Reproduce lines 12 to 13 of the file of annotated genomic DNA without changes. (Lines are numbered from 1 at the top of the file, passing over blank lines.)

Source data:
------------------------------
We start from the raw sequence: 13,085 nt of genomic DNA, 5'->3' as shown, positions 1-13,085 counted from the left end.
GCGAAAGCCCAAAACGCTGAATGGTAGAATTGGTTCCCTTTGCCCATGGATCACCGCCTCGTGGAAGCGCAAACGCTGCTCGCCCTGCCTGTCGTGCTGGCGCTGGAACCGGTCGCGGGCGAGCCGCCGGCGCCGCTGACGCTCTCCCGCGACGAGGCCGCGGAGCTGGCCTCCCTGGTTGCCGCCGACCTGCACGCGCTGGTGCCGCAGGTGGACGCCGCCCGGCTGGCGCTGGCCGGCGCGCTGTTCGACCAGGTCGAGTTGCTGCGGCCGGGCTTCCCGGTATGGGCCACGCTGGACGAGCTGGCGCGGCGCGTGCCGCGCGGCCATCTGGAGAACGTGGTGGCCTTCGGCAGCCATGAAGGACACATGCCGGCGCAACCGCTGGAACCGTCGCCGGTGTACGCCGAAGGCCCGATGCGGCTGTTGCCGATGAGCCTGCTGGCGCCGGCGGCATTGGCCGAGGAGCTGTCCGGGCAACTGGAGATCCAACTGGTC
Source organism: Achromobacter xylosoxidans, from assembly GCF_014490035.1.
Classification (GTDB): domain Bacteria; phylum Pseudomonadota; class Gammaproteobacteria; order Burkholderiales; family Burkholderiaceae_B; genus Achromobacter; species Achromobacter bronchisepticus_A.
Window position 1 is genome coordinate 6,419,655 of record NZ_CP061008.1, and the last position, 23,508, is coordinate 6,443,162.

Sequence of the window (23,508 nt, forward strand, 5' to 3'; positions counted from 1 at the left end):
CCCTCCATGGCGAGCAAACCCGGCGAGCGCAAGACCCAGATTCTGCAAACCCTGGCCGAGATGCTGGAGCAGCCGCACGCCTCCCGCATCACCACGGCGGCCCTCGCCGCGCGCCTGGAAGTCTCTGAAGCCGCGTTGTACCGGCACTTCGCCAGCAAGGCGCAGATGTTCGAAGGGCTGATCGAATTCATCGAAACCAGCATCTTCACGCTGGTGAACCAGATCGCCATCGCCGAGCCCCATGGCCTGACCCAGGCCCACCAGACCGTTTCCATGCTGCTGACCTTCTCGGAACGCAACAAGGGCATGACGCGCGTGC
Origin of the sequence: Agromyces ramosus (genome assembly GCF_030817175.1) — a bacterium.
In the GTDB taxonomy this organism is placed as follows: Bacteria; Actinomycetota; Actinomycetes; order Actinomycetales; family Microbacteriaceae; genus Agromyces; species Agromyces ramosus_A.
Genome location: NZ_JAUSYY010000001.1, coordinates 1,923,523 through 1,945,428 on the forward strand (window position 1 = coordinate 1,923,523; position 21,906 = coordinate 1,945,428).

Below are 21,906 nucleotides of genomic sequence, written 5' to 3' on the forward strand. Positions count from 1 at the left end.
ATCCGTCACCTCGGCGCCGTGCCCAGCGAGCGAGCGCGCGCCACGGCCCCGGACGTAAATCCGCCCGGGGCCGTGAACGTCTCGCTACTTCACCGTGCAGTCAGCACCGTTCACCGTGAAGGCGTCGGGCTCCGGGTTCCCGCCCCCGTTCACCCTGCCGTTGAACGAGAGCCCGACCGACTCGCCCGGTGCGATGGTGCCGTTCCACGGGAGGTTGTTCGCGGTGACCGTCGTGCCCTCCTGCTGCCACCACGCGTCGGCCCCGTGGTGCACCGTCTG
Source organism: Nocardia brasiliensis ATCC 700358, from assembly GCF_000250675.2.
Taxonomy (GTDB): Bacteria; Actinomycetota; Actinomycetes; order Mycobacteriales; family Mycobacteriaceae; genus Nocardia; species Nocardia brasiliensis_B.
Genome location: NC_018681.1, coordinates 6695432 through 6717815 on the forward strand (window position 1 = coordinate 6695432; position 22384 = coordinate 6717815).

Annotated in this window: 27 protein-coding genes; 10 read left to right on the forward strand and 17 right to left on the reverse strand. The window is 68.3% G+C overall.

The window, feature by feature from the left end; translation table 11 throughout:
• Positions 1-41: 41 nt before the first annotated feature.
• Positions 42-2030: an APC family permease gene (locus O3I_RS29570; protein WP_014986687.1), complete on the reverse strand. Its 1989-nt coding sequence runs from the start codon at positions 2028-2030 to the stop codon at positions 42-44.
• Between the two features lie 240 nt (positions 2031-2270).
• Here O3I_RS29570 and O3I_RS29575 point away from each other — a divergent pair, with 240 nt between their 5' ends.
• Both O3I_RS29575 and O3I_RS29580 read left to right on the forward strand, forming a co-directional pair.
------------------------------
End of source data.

ATCCGTCACCTCGGCGCCGTGCCCAGCGAGCGAGCGCGCGCCACGGCCCCGGACGTAAATCCGCCCGGGGCCGTGAACGTCTCGCTACTTCACCGTGCAGTCAGCACCGTTCACCGTGAAGGCGTCGGGCTCCGGGTTCCCGCCCCCGTTCACCCTGCCGTTGAACGAGAGCCCGACCGACTCGCCCGGTGCGATGGTGCCGTTCCACGGGAGGTTGTTCGCGGTGACCGTCGTGCCCTCCTGCTGCCACCACGCGTCGGCCCCGTGGTGCACCGTCTG
Source organism: Nocardia brasiliensis ATCC 700358, from assembly GCF_000250675.2.